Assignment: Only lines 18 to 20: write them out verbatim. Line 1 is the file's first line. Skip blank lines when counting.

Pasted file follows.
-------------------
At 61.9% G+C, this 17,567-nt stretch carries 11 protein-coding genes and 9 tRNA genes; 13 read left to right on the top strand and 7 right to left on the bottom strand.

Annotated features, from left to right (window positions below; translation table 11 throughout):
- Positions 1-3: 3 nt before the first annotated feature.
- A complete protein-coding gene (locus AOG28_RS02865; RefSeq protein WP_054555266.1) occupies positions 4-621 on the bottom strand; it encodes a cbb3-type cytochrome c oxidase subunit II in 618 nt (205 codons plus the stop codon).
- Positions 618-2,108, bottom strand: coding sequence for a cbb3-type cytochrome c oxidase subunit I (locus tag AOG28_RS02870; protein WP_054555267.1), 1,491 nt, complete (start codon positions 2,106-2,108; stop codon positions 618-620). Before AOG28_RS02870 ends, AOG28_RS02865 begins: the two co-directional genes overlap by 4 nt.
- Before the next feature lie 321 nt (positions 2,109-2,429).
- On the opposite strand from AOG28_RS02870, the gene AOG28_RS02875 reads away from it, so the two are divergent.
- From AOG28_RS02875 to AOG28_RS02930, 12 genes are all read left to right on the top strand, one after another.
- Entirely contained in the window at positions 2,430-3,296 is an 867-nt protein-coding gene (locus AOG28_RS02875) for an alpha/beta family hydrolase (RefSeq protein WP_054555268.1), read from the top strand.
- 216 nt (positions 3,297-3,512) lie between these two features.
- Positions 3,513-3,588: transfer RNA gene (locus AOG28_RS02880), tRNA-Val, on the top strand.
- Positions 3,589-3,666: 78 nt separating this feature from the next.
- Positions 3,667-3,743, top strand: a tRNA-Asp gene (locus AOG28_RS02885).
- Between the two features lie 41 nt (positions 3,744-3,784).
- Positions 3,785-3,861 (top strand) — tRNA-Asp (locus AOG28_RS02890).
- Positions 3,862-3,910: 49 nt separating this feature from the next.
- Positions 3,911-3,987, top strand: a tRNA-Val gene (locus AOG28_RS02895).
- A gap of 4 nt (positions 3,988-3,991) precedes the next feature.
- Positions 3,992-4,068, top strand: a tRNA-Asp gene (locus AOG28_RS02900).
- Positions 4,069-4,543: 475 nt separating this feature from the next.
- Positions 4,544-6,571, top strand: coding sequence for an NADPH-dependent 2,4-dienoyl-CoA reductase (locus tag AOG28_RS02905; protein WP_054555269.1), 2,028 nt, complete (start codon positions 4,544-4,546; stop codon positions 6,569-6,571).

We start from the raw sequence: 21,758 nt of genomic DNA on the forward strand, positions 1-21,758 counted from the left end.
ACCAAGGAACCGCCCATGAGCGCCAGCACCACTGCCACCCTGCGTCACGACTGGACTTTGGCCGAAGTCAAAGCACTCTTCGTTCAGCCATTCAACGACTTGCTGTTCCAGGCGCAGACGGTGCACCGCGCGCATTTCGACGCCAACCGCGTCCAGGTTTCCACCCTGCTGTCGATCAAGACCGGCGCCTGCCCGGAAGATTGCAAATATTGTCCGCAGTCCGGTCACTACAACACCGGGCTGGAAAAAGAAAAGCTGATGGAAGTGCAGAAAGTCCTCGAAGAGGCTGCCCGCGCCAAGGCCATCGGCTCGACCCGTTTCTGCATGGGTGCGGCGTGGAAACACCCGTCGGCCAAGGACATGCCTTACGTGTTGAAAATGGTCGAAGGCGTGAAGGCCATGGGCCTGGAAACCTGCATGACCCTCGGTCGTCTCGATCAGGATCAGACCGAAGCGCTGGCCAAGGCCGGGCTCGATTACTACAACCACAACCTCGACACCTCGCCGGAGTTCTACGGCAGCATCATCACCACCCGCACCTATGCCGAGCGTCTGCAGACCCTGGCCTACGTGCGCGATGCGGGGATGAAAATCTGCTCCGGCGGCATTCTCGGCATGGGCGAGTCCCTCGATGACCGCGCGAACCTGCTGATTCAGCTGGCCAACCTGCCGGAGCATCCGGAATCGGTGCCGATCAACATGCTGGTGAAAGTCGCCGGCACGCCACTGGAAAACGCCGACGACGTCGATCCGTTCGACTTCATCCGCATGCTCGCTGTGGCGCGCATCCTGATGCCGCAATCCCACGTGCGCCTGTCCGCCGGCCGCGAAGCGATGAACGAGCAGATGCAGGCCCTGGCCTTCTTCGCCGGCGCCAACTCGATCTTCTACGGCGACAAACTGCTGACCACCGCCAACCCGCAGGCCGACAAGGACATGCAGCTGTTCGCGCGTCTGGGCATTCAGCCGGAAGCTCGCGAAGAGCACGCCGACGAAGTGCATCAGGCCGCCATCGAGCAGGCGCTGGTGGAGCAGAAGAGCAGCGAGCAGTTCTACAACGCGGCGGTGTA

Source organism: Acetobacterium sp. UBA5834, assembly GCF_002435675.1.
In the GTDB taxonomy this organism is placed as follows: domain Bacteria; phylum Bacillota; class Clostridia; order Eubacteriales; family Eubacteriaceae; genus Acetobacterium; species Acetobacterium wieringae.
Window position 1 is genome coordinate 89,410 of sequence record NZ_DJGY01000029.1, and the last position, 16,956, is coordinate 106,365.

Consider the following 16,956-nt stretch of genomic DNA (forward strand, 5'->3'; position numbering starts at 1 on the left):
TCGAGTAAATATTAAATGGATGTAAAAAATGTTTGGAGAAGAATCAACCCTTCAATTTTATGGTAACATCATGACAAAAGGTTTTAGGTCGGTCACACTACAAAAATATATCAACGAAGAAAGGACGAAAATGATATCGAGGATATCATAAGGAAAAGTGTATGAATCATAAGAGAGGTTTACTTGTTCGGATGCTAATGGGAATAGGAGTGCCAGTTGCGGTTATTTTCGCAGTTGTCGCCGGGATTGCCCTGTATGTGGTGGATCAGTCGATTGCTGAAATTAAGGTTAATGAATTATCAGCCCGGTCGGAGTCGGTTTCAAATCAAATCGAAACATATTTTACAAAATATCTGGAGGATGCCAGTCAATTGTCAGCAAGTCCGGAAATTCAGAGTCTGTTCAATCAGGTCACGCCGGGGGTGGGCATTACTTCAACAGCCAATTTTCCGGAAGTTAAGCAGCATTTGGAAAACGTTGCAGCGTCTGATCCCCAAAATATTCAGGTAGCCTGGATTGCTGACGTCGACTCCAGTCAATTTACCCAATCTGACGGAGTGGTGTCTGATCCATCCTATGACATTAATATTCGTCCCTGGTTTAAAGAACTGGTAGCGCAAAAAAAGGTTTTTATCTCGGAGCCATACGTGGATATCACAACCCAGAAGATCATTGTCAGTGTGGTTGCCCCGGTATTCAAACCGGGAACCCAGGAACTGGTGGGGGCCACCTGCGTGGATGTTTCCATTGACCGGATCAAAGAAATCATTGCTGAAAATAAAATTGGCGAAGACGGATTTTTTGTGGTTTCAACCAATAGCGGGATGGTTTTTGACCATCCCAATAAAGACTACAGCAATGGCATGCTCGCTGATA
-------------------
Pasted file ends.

- A gap of 4 nt (positions 3,988-3,991) precedes the next feature.
- Positions 3,992-4,068, top strand: a tRNA-Asp gene (locus AOG28_RS02900).
- Positions 4,069-4,543: 475 nt separating this feature from the next.